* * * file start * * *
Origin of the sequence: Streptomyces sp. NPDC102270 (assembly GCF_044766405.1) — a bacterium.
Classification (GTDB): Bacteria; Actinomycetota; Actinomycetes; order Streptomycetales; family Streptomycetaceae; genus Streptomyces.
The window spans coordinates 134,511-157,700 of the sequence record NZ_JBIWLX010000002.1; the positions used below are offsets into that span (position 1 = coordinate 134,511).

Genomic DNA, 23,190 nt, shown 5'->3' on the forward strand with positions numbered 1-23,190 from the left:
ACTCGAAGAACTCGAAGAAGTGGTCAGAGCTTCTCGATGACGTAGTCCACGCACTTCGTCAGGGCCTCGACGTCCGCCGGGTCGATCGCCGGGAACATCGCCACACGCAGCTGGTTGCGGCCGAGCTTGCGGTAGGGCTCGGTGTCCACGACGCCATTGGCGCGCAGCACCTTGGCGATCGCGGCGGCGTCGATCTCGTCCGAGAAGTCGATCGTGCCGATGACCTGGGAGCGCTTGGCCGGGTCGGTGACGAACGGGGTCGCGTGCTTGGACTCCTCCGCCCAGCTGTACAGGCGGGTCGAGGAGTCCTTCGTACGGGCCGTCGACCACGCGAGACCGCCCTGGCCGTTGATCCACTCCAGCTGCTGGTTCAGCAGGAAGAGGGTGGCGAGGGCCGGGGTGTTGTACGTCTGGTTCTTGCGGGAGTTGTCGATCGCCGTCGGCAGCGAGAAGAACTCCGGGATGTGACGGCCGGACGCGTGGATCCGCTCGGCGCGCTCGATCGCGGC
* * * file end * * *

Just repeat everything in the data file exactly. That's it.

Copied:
Origin of the sequence: Streptomyces sp. NPDC102270 (assembly GCF_044766405.1) — a bacterium.
Classification (GTDB): Bacteria; Actinomycetota; Actinomycetes; order Streptomycetales; family Streptomycetaceae; genus Streptomyces.
The window spans coordinates 134,511-157,700 of the sequence record NZ_JBIWLX010000002.1; the positions used below are offsets into that span (position 1 = coordinate 134,511).

Genomic DNA, 23,190 nt, shown 5'->3' on the forward strand with positions numbered 1-23,190 from the left:
ACTCGAAGAACTCGAAGAAGTGGTCAGAGCTTCTCGATGACGTAGTCCACGCACTTCGTCAGGGCCTCGACGTCCGCCGGGTCGATCGCCGGGAACATCGCCACACGCAGCTGGTTGCGGCCGAGCTTGCGGTAGGGCTCGGTGTCCACGACGCCATTGGCGCGCAGCACCTTGGCGATCGCGGCGGCGTCGATCTCGTCCGAGAAGTCGATCGTGCCGATGACCTGGGAGCGCTTGGCCGGGTCGGTGACGAACGGGGTCGCGTGCTTGGACTCCTCCGCCCAGCTGTACAGGCGGGTCGAGGAGTCCTTCGTACGGGCCGTCGACCACGCGAGACCGCCCTGGCCGTTGATCCACTCCAGCTGCTGGTTCAGCAGGAAGAGGGTGGCGAGGGCCGGGGTGTTGTACGTCTGGTTCTTGCGGGAGTTGTCGATCGCCGTCGGCAGCGAGAAGAACTCCGGGATGTGACGGCCGGACGCGTGGATCCGCTCGGCGCGCTCGATCGCGGC